Did you always know that you had an entrepreneurial spirit and desire to build your own company?

I never thought of being an entrepreneur, CEO, or board director as a young man because people in those positions didn’t live in my neighborhood. I followed my passion in terms of choosing to major in economics in college. The decision to leave St. Louis to attend Dartmouth College prepared me to step outside of my comfort zone and helped me learn how to succeed in a highly competitive world. Playing collegiate football also shaped my personality to where I was constantly trying to improve my chances, looking to gain a competitive edge, and finding the next best opportunity.

I decided to pursue a career on Wall Street in 1981, and eventually studied finance and accounting at The University of Chicago Booth School of Business. I have spent half my career in corporate America and half my career in the world of entrepreneurship. After developing a solid base of skills in corporate America, I was presented with an opportunity to build a company from the ground up. This was exciting and another opportunity to step out of my comfort zone. I was well-trained, prepared, and intensely focused on succeeding in building my first company, Sunset Financial Resources. After three years, we sold Sunset, and a group of my shareholders asked me to come develop a business plan to grow Dynex Capital. This was the ultimate compliment – seeing my prior shareholders so happy with my performance that they invited me onto their team to build another company.

You have been with Dynex Capital for more than 15 years. What has made the experience so special for you?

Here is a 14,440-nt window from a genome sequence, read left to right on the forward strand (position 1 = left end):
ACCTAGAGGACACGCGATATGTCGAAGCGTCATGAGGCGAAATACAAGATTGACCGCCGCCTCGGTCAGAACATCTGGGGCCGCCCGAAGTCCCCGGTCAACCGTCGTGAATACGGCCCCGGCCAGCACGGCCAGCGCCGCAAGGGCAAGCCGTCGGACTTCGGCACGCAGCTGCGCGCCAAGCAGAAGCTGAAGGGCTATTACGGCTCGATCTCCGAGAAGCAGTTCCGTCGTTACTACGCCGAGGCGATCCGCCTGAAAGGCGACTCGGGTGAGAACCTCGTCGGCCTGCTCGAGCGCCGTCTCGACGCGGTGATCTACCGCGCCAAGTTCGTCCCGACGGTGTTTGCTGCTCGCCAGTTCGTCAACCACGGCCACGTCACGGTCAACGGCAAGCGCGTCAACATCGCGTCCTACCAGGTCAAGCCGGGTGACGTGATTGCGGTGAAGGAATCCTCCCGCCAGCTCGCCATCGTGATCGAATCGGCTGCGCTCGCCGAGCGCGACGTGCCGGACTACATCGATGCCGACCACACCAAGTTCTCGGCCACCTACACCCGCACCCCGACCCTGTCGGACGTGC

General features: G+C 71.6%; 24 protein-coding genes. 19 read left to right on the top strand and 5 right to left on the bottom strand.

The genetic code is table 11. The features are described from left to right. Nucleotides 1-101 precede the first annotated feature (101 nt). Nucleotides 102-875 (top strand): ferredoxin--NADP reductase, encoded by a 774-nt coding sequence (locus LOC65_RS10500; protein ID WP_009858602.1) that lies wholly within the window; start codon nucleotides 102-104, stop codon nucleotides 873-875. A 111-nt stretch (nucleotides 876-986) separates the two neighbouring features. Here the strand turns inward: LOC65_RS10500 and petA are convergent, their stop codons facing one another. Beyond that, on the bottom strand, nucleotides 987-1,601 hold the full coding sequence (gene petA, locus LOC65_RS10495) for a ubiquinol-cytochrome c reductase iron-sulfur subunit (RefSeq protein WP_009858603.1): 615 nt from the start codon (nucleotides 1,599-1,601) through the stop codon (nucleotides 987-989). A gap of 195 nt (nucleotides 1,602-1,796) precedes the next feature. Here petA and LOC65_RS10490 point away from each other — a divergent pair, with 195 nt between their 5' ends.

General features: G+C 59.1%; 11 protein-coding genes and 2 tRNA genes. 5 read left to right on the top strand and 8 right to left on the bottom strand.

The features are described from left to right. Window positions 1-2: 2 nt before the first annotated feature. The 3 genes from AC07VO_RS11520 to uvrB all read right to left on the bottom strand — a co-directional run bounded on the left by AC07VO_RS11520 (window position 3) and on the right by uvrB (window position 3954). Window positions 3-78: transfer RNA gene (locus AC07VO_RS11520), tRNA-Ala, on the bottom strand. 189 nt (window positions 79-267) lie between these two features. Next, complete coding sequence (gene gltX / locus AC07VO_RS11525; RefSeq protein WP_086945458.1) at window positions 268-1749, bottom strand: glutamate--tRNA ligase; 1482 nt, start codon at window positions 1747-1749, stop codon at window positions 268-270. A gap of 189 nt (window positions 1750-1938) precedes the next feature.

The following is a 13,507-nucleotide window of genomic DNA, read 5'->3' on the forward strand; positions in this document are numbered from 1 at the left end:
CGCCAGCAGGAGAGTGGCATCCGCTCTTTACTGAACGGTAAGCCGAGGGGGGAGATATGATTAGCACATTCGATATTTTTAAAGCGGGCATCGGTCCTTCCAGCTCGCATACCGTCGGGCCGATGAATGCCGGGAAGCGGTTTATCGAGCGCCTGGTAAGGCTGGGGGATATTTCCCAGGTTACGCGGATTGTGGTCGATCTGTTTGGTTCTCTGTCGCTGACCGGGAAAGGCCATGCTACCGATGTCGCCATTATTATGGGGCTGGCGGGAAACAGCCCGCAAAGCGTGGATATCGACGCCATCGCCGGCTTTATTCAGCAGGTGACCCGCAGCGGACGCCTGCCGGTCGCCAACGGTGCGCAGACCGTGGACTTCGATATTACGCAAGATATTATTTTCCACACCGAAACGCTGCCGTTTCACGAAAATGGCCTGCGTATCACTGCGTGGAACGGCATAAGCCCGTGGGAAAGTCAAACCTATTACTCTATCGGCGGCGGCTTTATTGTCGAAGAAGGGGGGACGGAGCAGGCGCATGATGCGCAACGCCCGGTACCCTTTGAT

The single most important thing for me is knowing that I’ve taken care of all our stakeholders during my tenure as the company leader. When I joined Dynex, it was a stable company, but it didn’t have a growth strategy. I was asked to develop a business plan that would enable Dynex to grow in a sustainable manner over the long-term, and I have been doing that ever since. Most importantly, I have worked with some wonderful people and the team surrounding me is the best.

Every decision hasn’t been perfect – no one’s experience ever is – but our flexible mindset, and deep respect for history, continues to serve us and our stakeholders well.

What advice do you offer young people starting their careers?

A lot has changed about work, society, and the world we live in since I entered the workforce. What remains important is the need to understand yourself, your strengths and interests, and your motivations. Success requires passion with a good dose of realism and a general understanding of today’s economics and society. I tell young people to think about what their passions are, then ask themselves how much they need to support their desired lifestyle and whether they can achieve that by following those passions. Someone’s passion may in fact be a hobby and they may have to pursue a different career to fulfill that passion. In a capitalist system, it is okay to want to make a lot of money and also do something good with that money. I have always told myself that money in the hands of a good person is a powerful thing.